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Given a mutable property, it generally makes sense to only hold/store that property in a single place. When the data needs to change you only need to update a single field, and you can completely avoid bugs where the different fields get out of sync.

An extremely simple example could be:

The 'right' approach:

class Owner {
    String name;
}

class Dog {
    Owner owner;

    String getOwnersName() {
        return owner.name;
    }
}

The 'wrong' approach:

class Owner {
    String name;
}

class Dog {
    Owner owner;
    String ownerName;

    String getOwnersName() {
        return ownerName;
    }
}

Experience has taught me that it's very seldom a good idea to break this rule of thumb. The risk of bugs being introduced and the increased effort required to understand the code almost always outweighs any benefit.

My question is, is there a name for this rule/principle?

Bonus points for linking to articles/blogs/etc. which make the argument for this clearly. Double bonus points for counter-arguments!

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Are you referring to the Singleton Pattern? –  Mike Brown Jan 16 '13 at 14:44
1  
@MikeBrown Definitely not! –  Baqueta Jan 16 '13 at 15:27
    
@Baqueta are you talking about on-disk persistence, or in-memory run-time persistence? If you're talking about in the code's run-time, you are talking about global state (which is the singleton). Please explain how you aren't talking about global state? –  Jimmy Hoffa Jan 16 '13 at 15:32
    
@JimmyHoffa If there's a concept which covers both, then both. If you're going to make me pick, then in-memory. I'm not talking about global state though. There might be many values to store, but I only want to store each value once. –  Baqueta Jan 16 '13 at 15:40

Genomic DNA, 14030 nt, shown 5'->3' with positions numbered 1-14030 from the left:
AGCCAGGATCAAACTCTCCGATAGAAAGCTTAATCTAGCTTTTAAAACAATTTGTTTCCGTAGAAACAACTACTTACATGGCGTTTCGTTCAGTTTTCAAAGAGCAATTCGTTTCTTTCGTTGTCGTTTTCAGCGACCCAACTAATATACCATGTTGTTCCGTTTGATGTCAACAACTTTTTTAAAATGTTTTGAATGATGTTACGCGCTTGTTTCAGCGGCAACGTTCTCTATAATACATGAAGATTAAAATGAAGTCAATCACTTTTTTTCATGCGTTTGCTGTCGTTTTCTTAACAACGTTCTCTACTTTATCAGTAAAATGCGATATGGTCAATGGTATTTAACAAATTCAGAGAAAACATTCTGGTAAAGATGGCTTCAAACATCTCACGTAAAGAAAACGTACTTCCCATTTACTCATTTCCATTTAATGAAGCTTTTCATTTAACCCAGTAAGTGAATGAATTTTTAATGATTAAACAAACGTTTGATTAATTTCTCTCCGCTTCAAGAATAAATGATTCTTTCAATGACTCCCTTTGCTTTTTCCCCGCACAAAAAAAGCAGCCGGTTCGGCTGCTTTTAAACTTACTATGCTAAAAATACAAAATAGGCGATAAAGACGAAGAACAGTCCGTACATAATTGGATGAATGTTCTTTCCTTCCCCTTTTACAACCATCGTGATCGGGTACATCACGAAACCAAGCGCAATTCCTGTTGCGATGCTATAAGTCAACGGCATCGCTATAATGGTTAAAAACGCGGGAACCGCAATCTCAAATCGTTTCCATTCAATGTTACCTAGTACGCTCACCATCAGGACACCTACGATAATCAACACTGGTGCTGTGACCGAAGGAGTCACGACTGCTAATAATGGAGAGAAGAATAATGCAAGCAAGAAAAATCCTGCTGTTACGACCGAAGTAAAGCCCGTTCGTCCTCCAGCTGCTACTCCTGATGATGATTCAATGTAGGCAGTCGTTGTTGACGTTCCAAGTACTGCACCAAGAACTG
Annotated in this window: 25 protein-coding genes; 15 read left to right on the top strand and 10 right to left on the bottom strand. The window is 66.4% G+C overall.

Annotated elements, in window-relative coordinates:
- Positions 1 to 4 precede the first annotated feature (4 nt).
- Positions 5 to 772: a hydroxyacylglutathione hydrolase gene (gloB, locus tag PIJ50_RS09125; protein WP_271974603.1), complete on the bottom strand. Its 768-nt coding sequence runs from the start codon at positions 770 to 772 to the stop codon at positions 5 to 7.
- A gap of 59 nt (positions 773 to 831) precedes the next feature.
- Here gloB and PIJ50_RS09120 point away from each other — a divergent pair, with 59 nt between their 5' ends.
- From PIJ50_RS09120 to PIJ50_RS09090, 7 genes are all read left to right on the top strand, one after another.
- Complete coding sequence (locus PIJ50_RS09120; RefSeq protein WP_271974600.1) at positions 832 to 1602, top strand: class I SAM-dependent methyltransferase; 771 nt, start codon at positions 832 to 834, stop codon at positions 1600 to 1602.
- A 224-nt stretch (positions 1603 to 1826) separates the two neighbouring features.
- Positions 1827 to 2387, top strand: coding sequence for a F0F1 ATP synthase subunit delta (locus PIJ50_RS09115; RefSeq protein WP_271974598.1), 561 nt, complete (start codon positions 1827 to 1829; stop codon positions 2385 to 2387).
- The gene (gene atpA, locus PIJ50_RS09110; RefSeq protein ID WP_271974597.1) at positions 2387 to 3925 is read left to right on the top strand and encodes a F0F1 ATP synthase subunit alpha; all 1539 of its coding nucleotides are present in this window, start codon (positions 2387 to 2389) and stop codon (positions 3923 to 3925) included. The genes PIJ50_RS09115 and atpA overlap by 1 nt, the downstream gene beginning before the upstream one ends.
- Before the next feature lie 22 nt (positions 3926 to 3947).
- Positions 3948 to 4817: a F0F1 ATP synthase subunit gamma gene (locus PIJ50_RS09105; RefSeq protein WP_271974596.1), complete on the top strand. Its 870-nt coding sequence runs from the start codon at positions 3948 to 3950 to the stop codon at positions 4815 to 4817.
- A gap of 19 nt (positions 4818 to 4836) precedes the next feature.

@Baqueta Your description is the definition of the singleton pattern. –  Jimmy Hoffa Jan 16 '13 at 15:49

3 Answers 3

up vote 7 down vote accepted

It's called a Single Source of Truth. As far as counterarguments go, that article points out its main drawback, which is difficulty scaling. However, even in large distributed systems, you want to have a single source of truth locally.

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No, Single Source of Truth is about a single API location for info when talking impersistent, but more commonly refers to data in persistence where it refers to normalization. He very specifically is referring to the singleton pattern here because he wants the element to exist only once in the whole application's memory space. –  Jimmy Hoffa Jan 16 '13 at 15:53
1  
The question was awkwardly worded, but he very specifically ruled out the singleton pattern. Taking from his example code, singleton would mean only one Owner instance in the entire system. He is talking about having as many Owners as needed, in non-global scopes, but that the owner name isn't redundant between the Owner and Dog classes. In other words, there is only a single owner name field in the system, even though there may be many Owner instances. That is SSOT, not singleton. –  Karl Bielefeldt Jan 16 '13 at 16:21